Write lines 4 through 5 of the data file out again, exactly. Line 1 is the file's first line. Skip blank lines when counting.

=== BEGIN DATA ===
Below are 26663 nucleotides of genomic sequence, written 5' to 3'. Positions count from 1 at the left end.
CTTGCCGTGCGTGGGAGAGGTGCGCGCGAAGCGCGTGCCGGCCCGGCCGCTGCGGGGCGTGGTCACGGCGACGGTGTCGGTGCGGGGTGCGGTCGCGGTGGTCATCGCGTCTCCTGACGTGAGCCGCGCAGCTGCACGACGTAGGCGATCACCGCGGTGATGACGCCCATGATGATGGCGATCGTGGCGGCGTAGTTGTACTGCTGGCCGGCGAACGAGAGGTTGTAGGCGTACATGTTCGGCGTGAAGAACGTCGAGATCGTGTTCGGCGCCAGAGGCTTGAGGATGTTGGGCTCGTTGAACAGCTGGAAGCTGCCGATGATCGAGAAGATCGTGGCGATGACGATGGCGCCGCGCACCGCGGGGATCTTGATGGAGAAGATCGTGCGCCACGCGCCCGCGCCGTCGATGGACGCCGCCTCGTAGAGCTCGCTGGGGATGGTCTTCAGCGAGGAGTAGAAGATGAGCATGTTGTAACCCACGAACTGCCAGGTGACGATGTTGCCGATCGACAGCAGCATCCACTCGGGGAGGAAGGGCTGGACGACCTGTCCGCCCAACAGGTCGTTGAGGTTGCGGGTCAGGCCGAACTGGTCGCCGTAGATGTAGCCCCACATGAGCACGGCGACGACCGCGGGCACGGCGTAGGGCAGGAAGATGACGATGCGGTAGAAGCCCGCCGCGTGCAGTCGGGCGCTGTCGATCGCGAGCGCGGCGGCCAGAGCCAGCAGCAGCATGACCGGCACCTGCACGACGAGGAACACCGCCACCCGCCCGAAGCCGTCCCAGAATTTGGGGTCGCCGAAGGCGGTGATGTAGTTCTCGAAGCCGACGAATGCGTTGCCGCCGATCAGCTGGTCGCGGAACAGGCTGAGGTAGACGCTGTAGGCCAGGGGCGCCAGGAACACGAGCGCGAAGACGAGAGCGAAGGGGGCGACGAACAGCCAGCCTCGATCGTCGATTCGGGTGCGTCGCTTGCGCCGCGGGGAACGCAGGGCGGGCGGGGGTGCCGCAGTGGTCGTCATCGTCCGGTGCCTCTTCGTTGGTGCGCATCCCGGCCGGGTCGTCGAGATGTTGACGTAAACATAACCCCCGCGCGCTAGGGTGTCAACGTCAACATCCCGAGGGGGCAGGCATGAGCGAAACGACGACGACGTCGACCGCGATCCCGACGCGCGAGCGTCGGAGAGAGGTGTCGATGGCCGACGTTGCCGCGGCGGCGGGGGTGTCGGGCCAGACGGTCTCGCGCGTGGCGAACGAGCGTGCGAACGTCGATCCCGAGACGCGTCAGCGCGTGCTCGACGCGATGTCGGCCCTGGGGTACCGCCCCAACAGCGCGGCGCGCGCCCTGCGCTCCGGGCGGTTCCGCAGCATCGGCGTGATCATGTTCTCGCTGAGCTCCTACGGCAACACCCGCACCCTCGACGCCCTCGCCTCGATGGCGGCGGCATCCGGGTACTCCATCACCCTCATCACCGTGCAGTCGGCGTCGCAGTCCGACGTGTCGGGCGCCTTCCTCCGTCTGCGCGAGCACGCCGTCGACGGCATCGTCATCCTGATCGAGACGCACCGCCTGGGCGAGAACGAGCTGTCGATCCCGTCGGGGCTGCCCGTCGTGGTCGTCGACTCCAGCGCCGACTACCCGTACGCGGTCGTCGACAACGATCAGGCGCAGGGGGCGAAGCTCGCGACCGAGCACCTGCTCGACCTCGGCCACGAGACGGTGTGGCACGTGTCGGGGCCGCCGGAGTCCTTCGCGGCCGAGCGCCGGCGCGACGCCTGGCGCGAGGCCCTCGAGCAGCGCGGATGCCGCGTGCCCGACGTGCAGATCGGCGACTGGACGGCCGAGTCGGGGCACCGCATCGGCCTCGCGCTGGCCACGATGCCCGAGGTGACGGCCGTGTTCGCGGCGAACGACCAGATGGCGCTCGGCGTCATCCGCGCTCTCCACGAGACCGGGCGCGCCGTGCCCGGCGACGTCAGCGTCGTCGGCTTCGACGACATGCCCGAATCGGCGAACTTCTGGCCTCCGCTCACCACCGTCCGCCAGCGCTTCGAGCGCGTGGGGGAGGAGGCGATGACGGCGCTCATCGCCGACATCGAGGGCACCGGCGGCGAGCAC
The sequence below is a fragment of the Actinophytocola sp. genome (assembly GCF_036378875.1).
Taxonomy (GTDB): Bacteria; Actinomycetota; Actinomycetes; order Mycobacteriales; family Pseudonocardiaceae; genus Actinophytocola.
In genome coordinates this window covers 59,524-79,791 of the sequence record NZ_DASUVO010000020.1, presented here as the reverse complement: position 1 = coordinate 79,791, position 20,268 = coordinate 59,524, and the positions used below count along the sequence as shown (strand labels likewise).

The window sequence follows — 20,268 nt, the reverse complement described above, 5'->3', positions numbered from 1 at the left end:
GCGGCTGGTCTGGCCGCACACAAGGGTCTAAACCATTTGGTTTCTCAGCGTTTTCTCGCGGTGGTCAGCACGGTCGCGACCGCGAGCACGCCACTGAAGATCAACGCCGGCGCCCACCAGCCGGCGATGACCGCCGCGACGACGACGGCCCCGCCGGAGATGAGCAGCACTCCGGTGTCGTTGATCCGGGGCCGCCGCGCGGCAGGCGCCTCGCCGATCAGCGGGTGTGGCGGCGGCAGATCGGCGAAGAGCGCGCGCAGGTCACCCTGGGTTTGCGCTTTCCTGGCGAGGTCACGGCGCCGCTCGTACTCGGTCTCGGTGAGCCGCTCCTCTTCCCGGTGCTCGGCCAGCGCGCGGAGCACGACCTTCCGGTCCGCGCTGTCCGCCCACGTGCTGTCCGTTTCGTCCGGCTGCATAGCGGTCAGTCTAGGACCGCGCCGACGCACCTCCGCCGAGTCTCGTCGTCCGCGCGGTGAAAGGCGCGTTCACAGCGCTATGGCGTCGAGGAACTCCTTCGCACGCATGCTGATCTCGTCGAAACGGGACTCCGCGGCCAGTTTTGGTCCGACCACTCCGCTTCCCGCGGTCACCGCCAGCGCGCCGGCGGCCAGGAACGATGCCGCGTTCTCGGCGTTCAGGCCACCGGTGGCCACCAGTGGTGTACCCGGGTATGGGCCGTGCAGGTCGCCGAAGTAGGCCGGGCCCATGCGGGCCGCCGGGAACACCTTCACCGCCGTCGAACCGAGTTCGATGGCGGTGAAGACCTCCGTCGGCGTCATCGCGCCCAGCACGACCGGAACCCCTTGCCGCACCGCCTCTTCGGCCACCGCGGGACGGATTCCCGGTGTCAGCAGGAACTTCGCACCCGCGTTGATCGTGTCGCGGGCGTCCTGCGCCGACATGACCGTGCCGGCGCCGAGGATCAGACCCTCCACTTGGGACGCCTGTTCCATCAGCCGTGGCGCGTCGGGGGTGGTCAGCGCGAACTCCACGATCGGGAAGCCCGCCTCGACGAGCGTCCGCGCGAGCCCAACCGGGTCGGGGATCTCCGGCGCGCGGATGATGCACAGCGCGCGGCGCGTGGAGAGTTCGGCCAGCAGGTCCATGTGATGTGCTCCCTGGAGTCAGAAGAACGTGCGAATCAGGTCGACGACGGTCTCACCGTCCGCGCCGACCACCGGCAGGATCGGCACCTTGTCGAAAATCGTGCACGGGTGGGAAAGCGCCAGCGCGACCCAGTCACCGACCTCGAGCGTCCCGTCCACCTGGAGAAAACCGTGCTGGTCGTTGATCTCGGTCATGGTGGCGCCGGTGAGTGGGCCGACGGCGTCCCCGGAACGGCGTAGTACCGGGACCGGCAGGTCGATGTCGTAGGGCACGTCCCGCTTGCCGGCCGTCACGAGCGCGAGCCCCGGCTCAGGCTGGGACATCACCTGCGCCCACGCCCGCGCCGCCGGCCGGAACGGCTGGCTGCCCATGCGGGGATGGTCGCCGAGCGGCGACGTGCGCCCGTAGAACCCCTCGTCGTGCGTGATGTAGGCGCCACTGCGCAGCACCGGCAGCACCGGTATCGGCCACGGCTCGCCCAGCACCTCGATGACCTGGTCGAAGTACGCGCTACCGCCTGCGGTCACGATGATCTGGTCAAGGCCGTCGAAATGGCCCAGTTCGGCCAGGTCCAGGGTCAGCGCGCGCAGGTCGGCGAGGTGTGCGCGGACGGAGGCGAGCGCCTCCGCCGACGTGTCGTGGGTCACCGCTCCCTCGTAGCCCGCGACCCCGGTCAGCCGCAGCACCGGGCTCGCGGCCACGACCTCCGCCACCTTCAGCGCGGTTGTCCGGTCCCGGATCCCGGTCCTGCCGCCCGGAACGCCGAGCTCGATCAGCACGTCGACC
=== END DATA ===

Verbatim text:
Taxonomy (GTDB): Bacteria; Actinomycetota; Actinomycetes; order Mycobacteriales; family Pseudonocardiaceae; genus Actinophytocola.
In genome coordinates this window covers 59,524-79,791 of the sequence record NZ_DASUVO010000020.1, presented here as the reverse complement: position 1 = coordinate 79,791, position 20,268 = coordinate 59,524, and the positions used below count along the sequence as shown (strand labels likewise).